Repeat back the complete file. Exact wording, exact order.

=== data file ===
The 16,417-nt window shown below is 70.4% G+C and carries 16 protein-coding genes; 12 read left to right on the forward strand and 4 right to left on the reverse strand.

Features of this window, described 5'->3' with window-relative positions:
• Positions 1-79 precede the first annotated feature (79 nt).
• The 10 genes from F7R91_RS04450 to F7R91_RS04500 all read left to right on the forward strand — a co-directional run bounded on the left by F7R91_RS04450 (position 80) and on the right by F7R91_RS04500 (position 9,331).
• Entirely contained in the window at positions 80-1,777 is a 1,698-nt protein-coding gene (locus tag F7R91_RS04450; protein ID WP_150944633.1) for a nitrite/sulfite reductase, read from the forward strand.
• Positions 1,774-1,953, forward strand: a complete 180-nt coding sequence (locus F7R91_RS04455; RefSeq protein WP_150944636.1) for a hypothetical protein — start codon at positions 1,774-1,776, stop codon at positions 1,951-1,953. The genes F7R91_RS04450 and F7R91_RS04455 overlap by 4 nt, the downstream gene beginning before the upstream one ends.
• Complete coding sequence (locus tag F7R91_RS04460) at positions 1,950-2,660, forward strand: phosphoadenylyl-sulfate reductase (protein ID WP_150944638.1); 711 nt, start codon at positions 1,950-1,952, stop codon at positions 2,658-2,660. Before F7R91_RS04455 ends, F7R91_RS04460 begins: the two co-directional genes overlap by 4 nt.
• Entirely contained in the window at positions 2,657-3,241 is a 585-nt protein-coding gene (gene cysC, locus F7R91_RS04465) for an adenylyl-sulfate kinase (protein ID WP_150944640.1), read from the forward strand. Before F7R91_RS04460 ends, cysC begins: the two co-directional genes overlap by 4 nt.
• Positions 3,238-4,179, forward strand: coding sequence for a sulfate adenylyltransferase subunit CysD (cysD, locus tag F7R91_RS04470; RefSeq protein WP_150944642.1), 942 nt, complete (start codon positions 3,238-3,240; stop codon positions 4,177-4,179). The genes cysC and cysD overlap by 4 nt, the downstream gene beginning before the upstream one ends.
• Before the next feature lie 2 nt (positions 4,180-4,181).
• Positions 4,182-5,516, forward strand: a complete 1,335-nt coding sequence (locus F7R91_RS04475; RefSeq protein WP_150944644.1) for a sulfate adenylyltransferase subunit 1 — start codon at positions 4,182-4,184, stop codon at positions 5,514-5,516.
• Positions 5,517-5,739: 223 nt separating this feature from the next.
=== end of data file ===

The 16,417-nt window shown below is 70.4% G+C and carries 16 protein-coding genes; 12 read left to right on the forward strand and 4 right to left on the reverse strand.

Features of this window, described 5'->3' with window-relative positions:
• Positions 1-79 precede the first annotated feature (79 nt).
• The 10 genes from F7R91_RS04450 to F7R91_RS04500 all read left to right on the forward strand — a co-directional run bounded on the left by F7R91_RS04450 (position 80) and on the right by F7R91_RS04500 (position 9,331).
• Entirely contained in the window at positions 80-1,777 is a 1,698-nt protein-coding gene (locus tag F7R91_RS04450; protein ID WP_150944633.1) for a nitrite/sulfite reductase, read from the forward strand.
• Positions 1,774-1,953, forward strand: a complete 180-nt coding sequence (locus F7R91_RS04455; RefSeq protein WP_150944636.1) for a hypothetical protein — start codon at positions 1,774-1,776, stop codon at positions 1,951-1,953. The genes F7R91_RS04450 and F7R91_RS04455 overlap by 4 nt, the downstream gene beginning before the upstream one ends.
• Complete coding sequence (locus tag F7R91_RS04460) at positions 1,950-2,660, forward strand: phosphoadenylyl-sulfate reductase (protein ID WP_150944638.1); 711 nt, start codon at positions 1,950-1,952, stop codon at positions 2,658-2,660. Before F7R91_RS04455 ends, F7R91_RS04460 begins: the two co-directional genes overlap by 4 nt.
• Entirely contained in the window at positions 2,657-3,241 is a 585-nt protein-coding gene (gene cysC, locus F7R91_RS04465) for an adenylyl-sulfate kinase (protein ID WP_150944640.1), read from the forward strand. Before F7R91_RS04460 ends, cysC begins: the two co-directional genes overlap by 4 nt.
• Positions 3,238-4,179, forward strand: coding sequence for a sulfate adenylyltransferase subunit CysD (cysD, locus tag F7R91_RS04470; RefSeq protein WP_150944642.1), 942 nt, complete (start codon positions 3,238-3,240; stop codon positions 4,177-4,179). The genes cysC and cysD overlap by 4 nt, the downstream gene beginning before the upstream one ends.
• Before the next feature lie 2 nt (positions 4,180-4,181).
• Positions 4,182-5,516, forward strand: a complete 1,335-nt coding sequence (locus F7R91_RS04475; RefSeq protein WP_150944644.1) for a sulfate adenylyltransferase subunit 1 — start codon at positions 4,182-4,184, stop codon at positions 5,514-5,516.
• Positions 5,517-5,739: 223 nt separating this feature from the next.